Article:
Jean Augustine, trailblazed as first black woman in the House of Commons. Today, she contributes to peace through strong advocacy for social justice. #Canada150
An educator, politician and advocate for social justice Jean Augustine worked to gain equality and justice for women and people of colour. An immigrant from Grenada, she understood first-hand the difficulties newcomers’ experience. She advocated for the community and financial support needed for immigrants, and other peoples who were struggling financially and to find a place in society.
Augustine was an activist in Toronto’s Caribbean communities, working to strengthen immigrant and women’s rights and to combat violence against women, drug abuse and poverty. In 1967, she helped to organize the first Caribana festival. In 1973, Augustine founded the Toronto chapter of the Congress of Black Women of Canada, where she later became national president.
In 1993, Jean Augustine became the first black woman elected in to the Parliament of Canada. While in office, Augustine was responsible for championing legislation to have February recognized as Black History Month in Canada. As an educator she had recognized that black Canadians’ accomplishments were not shown as part of the fabric of Canada, and that their lives were not part of classroom literature. When she was approached by the Ontario Black History Society to move the legislation forward, she was able to change history.
“There was very little that was written for and about the Canadian Black community, and the presence of Black people as part of Canadian history…It was a passion of mine to see how we could make this happen – to have Black history be part of the curriculum, and Black people acknowledged and celebrated in the Canadian mosaic.”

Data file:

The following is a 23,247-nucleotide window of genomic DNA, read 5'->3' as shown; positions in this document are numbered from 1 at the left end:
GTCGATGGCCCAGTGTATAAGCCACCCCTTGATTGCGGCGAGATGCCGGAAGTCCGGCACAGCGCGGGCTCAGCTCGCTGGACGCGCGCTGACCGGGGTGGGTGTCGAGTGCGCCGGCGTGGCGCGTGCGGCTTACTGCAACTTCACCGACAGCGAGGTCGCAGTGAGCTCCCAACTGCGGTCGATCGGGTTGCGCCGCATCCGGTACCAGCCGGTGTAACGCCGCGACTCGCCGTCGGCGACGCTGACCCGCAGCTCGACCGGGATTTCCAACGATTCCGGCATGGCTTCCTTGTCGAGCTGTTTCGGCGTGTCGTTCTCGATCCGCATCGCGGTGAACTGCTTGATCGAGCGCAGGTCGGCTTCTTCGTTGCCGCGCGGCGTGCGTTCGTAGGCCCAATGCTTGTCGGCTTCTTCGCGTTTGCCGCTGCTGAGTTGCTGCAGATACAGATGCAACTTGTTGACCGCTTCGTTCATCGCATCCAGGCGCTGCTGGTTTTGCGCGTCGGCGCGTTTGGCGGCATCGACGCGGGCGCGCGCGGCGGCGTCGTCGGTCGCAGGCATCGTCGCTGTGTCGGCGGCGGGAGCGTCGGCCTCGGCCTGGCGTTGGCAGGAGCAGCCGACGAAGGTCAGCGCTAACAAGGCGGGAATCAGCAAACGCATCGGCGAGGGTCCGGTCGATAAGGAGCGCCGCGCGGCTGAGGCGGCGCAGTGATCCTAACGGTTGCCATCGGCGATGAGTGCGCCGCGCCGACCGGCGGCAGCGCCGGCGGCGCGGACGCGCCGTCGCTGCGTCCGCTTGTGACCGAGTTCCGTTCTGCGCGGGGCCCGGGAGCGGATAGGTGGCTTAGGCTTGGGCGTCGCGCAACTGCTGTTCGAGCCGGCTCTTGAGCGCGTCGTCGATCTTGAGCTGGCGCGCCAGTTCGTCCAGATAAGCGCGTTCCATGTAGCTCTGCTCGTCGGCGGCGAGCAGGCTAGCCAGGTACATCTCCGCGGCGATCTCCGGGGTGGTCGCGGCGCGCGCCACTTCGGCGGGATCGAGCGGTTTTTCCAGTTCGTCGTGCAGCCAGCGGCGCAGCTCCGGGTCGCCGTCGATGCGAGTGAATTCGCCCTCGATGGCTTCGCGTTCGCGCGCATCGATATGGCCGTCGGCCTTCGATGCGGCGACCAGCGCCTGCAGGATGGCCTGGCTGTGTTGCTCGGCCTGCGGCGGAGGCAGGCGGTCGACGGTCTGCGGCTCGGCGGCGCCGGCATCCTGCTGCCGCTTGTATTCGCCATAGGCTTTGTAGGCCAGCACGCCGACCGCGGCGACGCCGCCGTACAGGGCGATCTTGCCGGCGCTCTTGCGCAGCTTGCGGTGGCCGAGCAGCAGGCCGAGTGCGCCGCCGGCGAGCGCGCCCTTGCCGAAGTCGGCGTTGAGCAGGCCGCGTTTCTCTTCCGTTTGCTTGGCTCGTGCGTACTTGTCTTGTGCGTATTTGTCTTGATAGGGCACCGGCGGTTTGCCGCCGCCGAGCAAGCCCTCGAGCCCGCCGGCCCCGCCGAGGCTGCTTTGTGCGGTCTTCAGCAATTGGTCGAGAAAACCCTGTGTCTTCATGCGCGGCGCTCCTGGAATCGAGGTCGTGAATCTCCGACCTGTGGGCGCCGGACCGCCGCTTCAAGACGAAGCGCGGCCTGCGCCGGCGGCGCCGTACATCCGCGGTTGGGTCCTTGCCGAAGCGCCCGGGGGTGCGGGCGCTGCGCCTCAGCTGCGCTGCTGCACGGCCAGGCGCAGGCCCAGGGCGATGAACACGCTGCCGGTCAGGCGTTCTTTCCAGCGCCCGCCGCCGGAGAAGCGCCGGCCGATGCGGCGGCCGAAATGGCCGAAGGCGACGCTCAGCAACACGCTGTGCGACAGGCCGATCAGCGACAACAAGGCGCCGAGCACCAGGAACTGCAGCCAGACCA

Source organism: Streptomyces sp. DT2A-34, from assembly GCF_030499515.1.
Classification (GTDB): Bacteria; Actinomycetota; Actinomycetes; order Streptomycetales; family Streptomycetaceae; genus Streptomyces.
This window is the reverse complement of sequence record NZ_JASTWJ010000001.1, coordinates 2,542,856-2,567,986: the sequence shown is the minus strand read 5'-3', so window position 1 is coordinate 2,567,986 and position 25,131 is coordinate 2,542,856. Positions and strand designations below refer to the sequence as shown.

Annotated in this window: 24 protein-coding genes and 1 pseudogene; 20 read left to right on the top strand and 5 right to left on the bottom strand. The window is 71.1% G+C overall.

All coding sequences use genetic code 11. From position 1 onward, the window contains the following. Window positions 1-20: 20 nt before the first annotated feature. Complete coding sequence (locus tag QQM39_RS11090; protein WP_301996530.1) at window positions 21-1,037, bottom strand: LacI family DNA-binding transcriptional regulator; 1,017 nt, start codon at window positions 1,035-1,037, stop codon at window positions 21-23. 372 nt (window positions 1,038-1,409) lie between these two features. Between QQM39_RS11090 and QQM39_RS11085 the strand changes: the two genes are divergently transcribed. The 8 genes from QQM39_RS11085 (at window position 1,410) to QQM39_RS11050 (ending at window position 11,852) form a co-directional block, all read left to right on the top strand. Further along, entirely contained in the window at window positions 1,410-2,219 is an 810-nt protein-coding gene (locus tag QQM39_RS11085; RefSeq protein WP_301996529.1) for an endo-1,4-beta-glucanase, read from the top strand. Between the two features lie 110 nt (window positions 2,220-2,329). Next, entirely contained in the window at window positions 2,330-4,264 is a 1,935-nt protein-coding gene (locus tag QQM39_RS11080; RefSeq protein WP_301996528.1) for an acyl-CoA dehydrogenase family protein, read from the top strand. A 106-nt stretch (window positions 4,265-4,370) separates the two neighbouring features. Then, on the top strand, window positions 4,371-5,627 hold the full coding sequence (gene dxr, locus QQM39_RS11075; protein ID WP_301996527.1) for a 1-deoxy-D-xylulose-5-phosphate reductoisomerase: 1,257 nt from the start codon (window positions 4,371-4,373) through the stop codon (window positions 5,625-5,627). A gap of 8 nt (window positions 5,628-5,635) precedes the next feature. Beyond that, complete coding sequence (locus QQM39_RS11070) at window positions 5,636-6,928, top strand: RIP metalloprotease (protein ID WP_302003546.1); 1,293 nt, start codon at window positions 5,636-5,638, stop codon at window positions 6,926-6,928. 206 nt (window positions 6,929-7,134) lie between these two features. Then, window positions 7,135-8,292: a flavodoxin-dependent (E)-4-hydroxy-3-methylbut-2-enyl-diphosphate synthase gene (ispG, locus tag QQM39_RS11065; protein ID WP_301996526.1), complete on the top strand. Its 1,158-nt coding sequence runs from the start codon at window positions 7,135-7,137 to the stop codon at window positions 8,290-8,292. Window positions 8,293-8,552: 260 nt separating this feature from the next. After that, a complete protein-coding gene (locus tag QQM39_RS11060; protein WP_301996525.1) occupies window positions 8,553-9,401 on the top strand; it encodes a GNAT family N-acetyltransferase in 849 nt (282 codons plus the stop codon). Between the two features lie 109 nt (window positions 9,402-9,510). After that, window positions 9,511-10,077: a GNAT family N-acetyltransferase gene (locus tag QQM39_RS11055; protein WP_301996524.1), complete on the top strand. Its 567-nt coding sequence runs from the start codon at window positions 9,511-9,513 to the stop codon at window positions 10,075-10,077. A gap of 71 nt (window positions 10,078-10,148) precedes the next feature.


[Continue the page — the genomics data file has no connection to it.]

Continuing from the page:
As a Member of Parliament, Jean Augustine served as Chair of the National Liberal Women’s Caucus for three terms. She was also elected chair of the Standing Committee on Foreign Affairs and International Trade in February 2002. Augustine was appointed Secretary of State (Multiculturalism) (Status of Women) in 2002, making her the first Black woman to achieve a post in Cabinet. The same year, she was selected to be a member of the Queen’s Privy Council of Canada.
In 2004, she was appointed to the position of Assistant Deputy Chair of Committees of the Whole, making her the first black Canadian to occupy the Speaker’s Chair in the Canadian House of Commons. Through the efforts of Augustine and others, the 2004 Canadian Journey Series of banknotes featured the women of The Famous Five on the $50 bill.
Augustine was the Founding Chair of the Canadian Association of Parliamentarians on Population & Development, Chair of the National Sugar Caucus, Chair of the Micro-credit Summit Council of Canadian Parliamentarians, Chair of the Canada- Slovenia Parliamentary Group, and Chair of the Canada-Africa Parliamentary Group.
In 2007, Augustine was appointed Ontario’s first Fairness Commissioner, a position she held until March 2015. She is a Member of the Order of Canada.
- Order of Canada
- Honorary Doctor of Laws, University of Toronto
- Honorary Doctor of Laws, McGill University
- YWCA Woman of Distinction Award
- Kaye Livingstone Award
- Ontario Volunteer Award
- Pride Newspaper Achievement Award
- Rubena Willis Special Recognition Award
- Toronto Lions’ Club Onyx Award.
- Commander of the Order of the British Empire (CBE)
- The Jean Augustine Scholarship Fund was named for her, which she helps support with fundraising. It assists single mothers to undertake post-secondary study at George Brown College.
- Jean Augustine Secondary School will open in Brampton in 2016
- Toronto District School Board (TDSB) Girls’ Leadership Academy
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